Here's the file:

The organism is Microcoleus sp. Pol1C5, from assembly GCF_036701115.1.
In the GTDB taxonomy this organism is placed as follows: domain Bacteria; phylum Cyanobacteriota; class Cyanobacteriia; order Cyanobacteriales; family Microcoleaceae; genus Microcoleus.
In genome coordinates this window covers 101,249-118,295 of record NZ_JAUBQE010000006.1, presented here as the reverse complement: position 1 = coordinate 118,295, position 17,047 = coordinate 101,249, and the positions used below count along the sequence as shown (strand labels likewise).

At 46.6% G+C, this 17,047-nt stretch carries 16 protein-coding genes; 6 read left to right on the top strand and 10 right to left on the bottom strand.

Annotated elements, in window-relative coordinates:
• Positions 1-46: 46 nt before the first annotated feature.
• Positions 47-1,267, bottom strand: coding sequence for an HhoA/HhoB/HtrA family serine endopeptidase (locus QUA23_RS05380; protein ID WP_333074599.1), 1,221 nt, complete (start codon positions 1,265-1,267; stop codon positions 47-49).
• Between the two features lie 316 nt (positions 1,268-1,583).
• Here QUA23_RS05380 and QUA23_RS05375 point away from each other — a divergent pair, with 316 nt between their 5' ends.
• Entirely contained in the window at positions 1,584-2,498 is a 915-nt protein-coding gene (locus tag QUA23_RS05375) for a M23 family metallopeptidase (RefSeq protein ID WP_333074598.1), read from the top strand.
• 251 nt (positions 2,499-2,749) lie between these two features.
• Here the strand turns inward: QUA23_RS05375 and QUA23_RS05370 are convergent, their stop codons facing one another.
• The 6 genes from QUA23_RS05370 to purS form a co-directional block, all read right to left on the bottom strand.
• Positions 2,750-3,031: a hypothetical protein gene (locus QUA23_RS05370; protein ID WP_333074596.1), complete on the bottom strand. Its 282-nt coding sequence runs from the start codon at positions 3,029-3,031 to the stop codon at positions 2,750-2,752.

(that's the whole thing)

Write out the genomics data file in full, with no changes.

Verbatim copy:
The organism is Microcoleus sp. Pol1C5, from assembly GCF_036701115.1.
In the GTDB taxonomy this organism is placed as follows: domain Bacteria; phylum Cyanobacteriota; class Cyanobacteriia; order Cyanobacteriales; family Microcoleaceae; genus Microcoleus.
In genome coordinates this window covers 101,249-118,295 of record NZ_JAUBQE010000006.1, presented here as the reverse complement: position 1 = coordinate 118,295, position 17,047 = coordinate 101,249, and the positions used below count along the sequence as shown (strand labels likewise).

At 46.6% G+C, this 17,047-nt stretch carries 16 protein-coding genes; 6 read left to right on the top strand and 10 right to left on the bottom strand.

Annotated elements, in window-relative coordinates:
• Positions 1-46: 46 nt before the first annotated feature.
• Positions 47-1,267, bottom strand: coding sequence for an HhoA/HhoB/HtrA family serine endopeptidase (locus QUA23_RS05380; protein ID WP_333074599.1), 1,221 nt, complete (start codon positions 1,265-1,267; stop codon positions 47-49).
• Between the two features lie 316 nt (positions 1,268-1,583).
• Here QUA23_RS05380 and QUA23_RS05375 point away from each other — a divergent pair, with 316 nt between their 5' ends.
• Entirely contained in the window at positions 1,584-2,498 is a 915-nt protein-coding gene (locus tag QUA23_RS05375) for a M23 family metallopeptidase (RefSeq protein ID WP_333074598.1), read from the top strand.
• 251 nt (positions 2,499-2,749) lie between these two features.
• Here the strand turns inward: QUA23_RS05375 and QUA23_RS05370 are convergent, their stop codons facing one another.
• The 6 genes from QUA23_RS05370 to purS form a co-directional block, all read right to left on the bottom strand.
• Positions 2,750-3,031: a hypothetical protein gene (locus QUA23_RS05370; protein ID WP_333074596.1), complete on the bottom strand. Its 282-nt coding sequence runs from the start codon at positions 3,029-3,031 to the stop codon at positions 2,750-2,752.